Wigan Athletic 2 Charlton Athletic 0
Two well-taken goals by Chey Dunkley were enough to see off a Charlton side that had been flying high in the table. There was much more composure in Latics’ play than we have seen for some time. Their victory was well deserved.
After the game Paul Cook commented:
“That’s the second home game in a row now with a clean sheet, albeit great defending by Chey Dunkley and a great save by David Marshall at the end. He had to make a big save, it was a great save from Marshy. It was a really pleasing performance and we were excellent in the first half. We were unfortunate to come in only one goal up and when it’s one there always a chance, but great credit to the players because they’re worked ever so hard on the training ground. We looked a lot more like our old selves today and that’s really pleasing for me.”
Let’s look at some points arising:
Dunkley praises Barry
Chey Dunkley had probably his best game at Championship level, not only scoring a brace of goals but playing a strong role in defence.
After not scoring for some 42 matches he has now scored three in two games.
In an interview on LaticsTV he gave credit to coach Anthony Barry: “We have been talking about Charlie Mulgrew being a set-piece specialist and Crackers [Michael Jacobs] also put some good balls in today. We have been working on it and the staff have said to me that I am getting so many first contacts, we need to start converting them into goals. I have to give a special mention to Anthony Barry [first team coach] because he has been working a lot with me and long may that continue. If I can chip in with goals here and there and I can help the team then that’s a good thing. Anthony has given me lots of stats, he works hard and does his research and comes to me and tells me areas where I am most likely to get my first contacts and even second balls as well.”
But the big central defender admitted that last year he didn’t work on (attacking set pieces) too much.
Last season both Dunkley and Cedric Kipre would so often get into good positions in the opposition box but neither could score. Between them they now have three goals in eight games.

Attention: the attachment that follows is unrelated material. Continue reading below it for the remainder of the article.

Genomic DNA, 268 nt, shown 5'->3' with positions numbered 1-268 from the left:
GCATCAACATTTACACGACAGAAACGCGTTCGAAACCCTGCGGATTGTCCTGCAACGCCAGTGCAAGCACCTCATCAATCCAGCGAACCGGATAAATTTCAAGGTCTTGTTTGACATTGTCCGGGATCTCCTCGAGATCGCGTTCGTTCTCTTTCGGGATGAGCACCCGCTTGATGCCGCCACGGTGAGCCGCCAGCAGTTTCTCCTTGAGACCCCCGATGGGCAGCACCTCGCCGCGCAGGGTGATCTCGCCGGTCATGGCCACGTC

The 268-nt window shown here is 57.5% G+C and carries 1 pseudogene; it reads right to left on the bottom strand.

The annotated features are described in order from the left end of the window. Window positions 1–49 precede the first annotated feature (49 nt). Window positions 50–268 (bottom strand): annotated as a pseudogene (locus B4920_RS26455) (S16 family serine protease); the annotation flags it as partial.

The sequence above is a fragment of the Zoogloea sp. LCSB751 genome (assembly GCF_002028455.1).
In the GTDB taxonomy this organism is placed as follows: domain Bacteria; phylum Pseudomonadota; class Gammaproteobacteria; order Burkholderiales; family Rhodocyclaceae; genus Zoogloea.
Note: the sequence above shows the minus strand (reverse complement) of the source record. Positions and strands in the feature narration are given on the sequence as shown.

A more solid defence
It was reassuring to see Nathan Byrne regaining some form after a sticky patch. The back four looked more solid than of late. Goalkeeper David Marshall did not have a lot to do until the closing minutes when he made a couple of good saves.
In front of them Sam Morsy and Joe Williams were terriers in the centre of midfield, providing a level of protection that the back four had not enjoyed for some time. Williams looks a fine signing: solid in defence and fluid in his passing.
Dangerous on set-pieces
The arrival of Charlie Mulgrew into the team has added an extra dimension to Wigan’s play. His ability to precision-launch a free kick or corner into danger areas has made Latics look a threat from set-pieces.
In fact, in this game Latics looked more dangerous on set-pieces than in open play.
Robinson is so exciting
The money spent in summer on securing Antonee Robinson on a permanent contract could prove to be one of the best investments Latics have made in recent years. He was at his exciting best in this game, solid in defence and electric in attack, making a series of memorable runs.
Robinson is only 22 and is still a work in progress. Defensively he needs to be more robust and aware, although he has made improvements in these areas since arriving on loan in the summer of 2018. Going forward Robinson is a menace to any defence. He has blistering pace and a great left foot. What he is currently lacking is composure. So often he can get into great positions but either the final pass is lacking, or he has not chosen the best option for his pass. Running at such a pace makes it more difficult to make that killer pass or shot on goal.
In his early career Mo Salah was somewhat similar before he developed the composure to finish with precision. Let’s hope Anthony Barry can coach Robinson into improvements in these areas.
Aim for mid-table
Darren Royle and IEC have been busy investing in the club since the takeover. Their aim is for Latics to get back into the Premier League with a thriving academy to supply potential first team players. They have already spent money on facilities for the stadium and the academy. Moreover, they spent around £10m on summer transfers.
Wigan’s start has certainly been disappointing, but Royle/IEC have continued to back the manager and his staff. The win against Charlton takes Latics out of the bottom three, which makes a difference psychologically, but avoiding relegation is not enough this season. The ownership are expecting an incremental rise up the second tier over the coming seasons.
Latics have a well-balanced squad with lots of competition for places. It is at least capable of getting them a place in mid-table. But to do this the management has to instil the belief in the players that they belong in the division and can beat any other team on their day. This means an end to the “unforgiving league” comments that have so frequently been quoted by the manager. Granted, there are clubs with budgets so much higher than Wigan, but so often those clubs are lumbered with players who have the security of long contracts with high salaries. They do not always perform as one could expect on paper.
Cook has had a learning experience in the second tier. We have to hope that he has learned from it and can set the bar higher for his players.